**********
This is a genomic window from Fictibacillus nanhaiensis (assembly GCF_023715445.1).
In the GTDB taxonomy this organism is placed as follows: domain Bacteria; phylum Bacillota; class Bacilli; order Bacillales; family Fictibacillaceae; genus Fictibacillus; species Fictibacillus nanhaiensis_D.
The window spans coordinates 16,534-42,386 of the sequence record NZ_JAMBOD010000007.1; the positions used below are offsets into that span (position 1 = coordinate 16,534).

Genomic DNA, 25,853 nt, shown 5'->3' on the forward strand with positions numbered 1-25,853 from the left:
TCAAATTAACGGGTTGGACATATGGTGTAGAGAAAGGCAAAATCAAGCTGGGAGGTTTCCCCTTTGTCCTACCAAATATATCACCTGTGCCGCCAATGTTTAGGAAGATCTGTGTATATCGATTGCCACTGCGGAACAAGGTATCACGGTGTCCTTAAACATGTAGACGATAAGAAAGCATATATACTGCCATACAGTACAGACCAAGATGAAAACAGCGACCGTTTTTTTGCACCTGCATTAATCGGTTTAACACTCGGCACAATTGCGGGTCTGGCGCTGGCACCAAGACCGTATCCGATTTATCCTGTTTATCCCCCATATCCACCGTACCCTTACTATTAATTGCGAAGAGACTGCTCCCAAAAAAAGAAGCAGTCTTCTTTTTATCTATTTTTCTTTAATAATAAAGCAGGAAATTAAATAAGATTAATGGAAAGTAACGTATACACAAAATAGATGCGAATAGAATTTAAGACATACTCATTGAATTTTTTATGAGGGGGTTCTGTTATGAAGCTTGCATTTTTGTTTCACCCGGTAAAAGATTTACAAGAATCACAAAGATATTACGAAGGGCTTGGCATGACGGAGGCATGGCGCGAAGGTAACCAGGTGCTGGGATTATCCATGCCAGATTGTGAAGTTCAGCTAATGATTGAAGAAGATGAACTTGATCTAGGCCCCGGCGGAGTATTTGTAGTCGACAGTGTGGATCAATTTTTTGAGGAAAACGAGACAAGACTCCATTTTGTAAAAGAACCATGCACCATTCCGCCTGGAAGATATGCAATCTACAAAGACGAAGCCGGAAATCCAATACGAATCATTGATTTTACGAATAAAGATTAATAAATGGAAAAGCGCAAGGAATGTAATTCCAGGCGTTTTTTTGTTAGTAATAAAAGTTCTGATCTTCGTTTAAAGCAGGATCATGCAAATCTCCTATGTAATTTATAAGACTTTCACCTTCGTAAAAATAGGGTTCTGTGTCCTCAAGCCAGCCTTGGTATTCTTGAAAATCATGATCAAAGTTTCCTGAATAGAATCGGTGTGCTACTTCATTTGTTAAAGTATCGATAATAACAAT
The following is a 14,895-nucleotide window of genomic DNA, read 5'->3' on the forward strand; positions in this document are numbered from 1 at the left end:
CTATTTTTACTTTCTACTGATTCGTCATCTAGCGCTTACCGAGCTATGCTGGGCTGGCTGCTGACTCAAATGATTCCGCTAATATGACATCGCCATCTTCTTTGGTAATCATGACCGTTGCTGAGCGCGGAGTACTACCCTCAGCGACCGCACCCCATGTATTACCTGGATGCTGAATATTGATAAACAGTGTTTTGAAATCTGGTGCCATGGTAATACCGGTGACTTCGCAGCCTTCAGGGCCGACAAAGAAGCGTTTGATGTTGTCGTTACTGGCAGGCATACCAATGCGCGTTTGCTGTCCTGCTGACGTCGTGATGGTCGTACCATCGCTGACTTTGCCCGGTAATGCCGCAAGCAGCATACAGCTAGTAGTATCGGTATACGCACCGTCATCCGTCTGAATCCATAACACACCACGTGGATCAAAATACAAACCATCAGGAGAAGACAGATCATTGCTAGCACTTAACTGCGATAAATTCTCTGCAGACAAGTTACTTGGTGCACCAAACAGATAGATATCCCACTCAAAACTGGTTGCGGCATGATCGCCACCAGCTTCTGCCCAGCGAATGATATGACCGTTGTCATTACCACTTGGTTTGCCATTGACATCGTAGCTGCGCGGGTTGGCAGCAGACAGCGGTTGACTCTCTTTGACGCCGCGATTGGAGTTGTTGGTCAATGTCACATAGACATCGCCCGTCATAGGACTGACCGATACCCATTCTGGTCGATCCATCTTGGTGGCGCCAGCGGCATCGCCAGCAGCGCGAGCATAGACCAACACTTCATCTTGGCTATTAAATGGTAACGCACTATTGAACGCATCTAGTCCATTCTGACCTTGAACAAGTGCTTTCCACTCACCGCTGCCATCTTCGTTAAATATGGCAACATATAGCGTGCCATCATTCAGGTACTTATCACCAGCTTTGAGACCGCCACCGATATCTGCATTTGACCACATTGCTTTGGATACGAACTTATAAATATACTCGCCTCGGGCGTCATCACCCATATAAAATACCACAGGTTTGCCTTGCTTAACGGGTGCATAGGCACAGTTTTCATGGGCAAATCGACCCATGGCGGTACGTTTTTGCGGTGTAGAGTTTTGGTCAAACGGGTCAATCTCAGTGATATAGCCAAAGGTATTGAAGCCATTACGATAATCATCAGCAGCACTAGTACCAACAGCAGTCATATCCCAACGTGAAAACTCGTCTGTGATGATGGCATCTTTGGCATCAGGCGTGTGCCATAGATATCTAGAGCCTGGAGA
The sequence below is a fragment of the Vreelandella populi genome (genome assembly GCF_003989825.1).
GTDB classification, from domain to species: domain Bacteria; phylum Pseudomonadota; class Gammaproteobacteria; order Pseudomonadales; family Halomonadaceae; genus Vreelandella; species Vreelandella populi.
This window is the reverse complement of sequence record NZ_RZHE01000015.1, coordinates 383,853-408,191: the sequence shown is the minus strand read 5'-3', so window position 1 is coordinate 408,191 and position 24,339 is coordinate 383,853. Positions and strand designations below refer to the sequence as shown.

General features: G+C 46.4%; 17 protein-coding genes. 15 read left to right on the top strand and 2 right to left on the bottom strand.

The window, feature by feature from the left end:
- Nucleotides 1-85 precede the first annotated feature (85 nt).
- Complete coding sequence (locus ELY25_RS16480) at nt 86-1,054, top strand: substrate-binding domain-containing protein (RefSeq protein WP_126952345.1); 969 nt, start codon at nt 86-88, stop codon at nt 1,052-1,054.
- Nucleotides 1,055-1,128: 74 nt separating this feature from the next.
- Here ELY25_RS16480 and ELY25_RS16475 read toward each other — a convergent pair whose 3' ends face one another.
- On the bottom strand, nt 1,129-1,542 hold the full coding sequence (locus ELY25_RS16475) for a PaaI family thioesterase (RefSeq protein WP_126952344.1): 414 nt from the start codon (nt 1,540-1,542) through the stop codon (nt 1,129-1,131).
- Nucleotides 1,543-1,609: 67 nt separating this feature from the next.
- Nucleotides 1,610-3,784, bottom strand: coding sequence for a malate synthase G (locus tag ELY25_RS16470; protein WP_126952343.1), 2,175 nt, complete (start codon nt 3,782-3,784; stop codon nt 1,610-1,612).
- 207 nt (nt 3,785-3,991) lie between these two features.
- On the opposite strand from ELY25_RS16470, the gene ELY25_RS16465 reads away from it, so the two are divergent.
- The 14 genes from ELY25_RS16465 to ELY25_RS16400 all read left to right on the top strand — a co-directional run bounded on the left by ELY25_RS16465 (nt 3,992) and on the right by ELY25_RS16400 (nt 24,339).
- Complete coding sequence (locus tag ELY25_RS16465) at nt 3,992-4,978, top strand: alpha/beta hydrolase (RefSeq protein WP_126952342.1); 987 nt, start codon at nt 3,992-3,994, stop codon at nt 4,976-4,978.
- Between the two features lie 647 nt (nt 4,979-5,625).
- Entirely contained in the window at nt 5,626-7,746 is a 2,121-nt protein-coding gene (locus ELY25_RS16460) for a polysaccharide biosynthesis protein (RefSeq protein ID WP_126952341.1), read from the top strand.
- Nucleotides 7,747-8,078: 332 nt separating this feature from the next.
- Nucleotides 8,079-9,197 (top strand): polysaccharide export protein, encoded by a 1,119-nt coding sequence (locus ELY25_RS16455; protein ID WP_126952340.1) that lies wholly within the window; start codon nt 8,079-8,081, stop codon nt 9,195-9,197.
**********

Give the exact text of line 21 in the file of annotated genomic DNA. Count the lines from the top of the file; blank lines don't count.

- On the opposite strand from ELY25_RS16470, the gene ELY25_RS16465 reads away from it, so the two are divergent.